I claim that I wanted to tell the world about what was happening... this is not treason, it is informing the world
Mordechai Vanunu
Outside his top secret job, Vanunu began studying philosophy at Ben Gurion university, where he became more and more involved in politics — espousing pro-Palestinian views and joining the anti-war movement.
By 1985, he learnt that he was being made redundant, but he had already decided to leave the plant, taking his infamous photographs before his departure.
The world was stunned when the Sunday Times published its expose Revealed: The Secrets of Israel's Nuclear Arsenal on 5 October 1986.
Experts tricked
Editor Andrew Neil described the three-page spread as the greatest scoop he achieved as head of one of the UK's most influential papers.
Not only did Vanunu's account expose the sham of the blind-eye policy towards Israel's nuclear capability by its main ally, Washington.
Lathe for making plutonium rods.

Vanunu's pictures showed nuclear weapons making equipment in close detail.
Vanunu's pictures showed nuclear weapons making equipment in close detail
His information, which was verified by experts in the nuclear field, also indicated that Dimona was capable of producing much more weapons-grade plutonium than previously thought.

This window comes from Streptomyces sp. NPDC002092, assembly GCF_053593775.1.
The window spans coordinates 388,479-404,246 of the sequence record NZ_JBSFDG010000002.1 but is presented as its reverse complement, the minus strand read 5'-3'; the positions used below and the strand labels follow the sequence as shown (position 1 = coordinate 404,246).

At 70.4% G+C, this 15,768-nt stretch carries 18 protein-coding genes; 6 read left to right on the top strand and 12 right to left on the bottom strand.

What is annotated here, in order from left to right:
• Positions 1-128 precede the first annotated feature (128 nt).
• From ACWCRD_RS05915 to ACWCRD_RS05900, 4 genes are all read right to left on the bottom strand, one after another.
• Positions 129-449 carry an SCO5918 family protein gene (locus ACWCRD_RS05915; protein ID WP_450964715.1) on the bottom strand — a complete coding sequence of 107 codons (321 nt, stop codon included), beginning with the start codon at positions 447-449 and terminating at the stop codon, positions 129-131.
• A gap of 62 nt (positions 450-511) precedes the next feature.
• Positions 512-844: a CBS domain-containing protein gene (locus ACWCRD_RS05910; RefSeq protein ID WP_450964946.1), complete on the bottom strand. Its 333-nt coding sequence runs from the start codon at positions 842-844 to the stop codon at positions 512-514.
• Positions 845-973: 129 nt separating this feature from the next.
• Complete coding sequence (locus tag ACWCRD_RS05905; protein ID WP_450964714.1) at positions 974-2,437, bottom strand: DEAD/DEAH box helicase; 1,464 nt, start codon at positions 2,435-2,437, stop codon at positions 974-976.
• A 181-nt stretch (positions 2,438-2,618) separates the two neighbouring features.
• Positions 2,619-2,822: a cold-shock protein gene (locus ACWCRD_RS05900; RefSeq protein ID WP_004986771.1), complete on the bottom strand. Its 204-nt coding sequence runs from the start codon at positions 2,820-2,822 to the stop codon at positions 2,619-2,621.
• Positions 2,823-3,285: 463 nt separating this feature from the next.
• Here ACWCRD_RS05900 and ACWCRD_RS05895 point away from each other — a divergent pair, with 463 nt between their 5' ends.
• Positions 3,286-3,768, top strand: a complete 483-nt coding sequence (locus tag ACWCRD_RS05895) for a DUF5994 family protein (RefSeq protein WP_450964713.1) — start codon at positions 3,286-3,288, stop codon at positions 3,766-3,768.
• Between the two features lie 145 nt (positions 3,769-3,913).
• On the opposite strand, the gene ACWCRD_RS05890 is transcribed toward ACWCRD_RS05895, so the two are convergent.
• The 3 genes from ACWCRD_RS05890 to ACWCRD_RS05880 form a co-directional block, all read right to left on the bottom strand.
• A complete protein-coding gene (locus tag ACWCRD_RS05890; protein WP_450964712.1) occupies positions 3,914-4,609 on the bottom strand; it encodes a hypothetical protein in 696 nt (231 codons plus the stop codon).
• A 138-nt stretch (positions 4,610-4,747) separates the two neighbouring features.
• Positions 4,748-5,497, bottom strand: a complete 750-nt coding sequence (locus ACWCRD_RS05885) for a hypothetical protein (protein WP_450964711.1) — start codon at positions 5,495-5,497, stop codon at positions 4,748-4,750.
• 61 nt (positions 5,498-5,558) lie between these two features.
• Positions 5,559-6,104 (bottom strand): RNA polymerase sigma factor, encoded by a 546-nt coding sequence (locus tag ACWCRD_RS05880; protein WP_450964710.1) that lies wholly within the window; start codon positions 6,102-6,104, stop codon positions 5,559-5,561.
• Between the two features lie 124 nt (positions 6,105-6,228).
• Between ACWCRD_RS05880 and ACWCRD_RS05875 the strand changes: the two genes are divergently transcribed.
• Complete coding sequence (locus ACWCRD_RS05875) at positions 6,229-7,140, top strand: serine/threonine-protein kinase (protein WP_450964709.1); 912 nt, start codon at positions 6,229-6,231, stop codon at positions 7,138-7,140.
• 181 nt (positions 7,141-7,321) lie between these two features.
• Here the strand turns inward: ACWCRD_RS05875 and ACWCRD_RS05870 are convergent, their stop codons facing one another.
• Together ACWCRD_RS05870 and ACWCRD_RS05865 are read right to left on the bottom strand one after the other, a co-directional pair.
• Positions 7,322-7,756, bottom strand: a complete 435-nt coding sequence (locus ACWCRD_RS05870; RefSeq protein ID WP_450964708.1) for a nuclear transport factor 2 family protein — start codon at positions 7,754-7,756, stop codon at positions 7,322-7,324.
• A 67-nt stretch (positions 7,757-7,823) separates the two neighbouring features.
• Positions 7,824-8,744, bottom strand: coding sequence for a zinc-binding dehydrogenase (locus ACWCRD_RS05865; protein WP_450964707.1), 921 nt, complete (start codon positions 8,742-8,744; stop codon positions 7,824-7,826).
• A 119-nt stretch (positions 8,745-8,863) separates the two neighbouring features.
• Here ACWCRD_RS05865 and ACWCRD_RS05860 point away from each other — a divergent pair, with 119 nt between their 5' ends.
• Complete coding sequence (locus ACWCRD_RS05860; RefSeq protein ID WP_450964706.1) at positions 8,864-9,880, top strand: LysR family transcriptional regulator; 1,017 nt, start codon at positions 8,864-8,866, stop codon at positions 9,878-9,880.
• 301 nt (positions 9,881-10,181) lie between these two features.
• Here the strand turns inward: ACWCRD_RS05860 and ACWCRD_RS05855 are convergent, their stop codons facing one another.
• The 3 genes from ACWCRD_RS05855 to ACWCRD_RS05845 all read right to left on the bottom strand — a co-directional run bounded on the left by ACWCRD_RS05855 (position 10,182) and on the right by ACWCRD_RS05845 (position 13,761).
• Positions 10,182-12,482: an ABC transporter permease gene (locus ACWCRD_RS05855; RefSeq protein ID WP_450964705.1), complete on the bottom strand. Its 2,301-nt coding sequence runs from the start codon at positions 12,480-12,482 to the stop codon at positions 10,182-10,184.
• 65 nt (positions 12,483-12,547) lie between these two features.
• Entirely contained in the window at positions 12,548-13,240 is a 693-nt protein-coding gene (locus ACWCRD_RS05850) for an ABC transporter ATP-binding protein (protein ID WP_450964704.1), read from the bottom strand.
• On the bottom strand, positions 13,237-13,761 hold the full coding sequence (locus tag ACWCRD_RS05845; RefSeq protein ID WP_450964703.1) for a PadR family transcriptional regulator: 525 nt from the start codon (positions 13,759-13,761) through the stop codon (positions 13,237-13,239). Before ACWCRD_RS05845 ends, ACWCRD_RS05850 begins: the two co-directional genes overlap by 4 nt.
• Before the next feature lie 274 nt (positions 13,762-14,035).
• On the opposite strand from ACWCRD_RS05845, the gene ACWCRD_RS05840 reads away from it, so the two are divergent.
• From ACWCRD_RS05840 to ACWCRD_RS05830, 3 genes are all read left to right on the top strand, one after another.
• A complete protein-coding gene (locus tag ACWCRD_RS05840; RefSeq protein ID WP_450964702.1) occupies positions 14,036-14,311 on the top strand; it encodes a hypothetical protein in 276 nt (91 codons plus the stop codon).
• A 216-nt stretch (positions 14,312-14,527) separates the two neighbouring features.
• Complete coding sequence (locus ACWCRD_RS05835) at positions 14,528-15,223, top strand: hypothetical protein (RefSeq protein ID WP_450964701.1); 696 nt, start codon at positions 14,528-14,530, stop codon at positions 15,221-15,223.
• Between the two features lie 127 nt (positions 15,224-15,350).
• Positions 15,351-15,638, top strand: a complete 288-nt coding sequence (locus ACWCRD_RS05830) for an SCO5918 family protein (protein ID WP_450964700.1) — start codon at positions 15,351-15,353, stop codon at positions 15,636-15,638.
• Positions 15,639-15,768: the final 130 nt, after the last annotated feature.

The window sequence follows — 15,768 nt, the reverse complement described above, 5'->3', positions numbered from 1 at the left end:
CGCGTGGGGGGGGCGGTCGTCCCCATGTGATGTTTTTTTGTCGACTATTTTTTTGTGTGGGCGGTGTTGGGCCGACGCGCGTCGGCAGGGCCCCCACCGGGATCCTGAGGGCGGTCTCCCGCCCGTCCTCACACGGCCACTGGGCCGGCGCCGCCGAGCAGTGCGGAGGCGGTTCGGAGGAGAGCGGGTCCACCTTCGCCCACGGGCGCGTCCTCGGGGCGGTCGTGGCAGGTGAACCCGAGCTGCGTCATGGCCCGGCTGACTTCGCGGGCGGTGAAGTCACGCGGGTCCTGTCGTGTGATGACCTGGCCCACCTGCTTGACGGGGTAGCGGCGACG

According to him, the plant had been upgraded several times to increase production of plutonium and in 1985 could make 1.2 kg per week, enough for up to 12 nuclear warheads a year.
Israel's estimated nuclear capability had to be revised from a handful of weapons to approximately 100-200 warheads, ranging from battlefield weapons to warheads that could lay waste whole cities.
He also recounted stories of how US experts allowed to inspect the site in the 1960s had been tricked by false walls and concealed lifts so they did not even realise the six underground floors at Machon 2 existed.
Hate figure
Before the Sunday Times had even printed its story, Mordechai Vanunu had been lured away from London and kidnapped in Rome in a much-publicised Mossad sting.
Drugged and bound, he was shipped back home to face the full force of Israeli justice.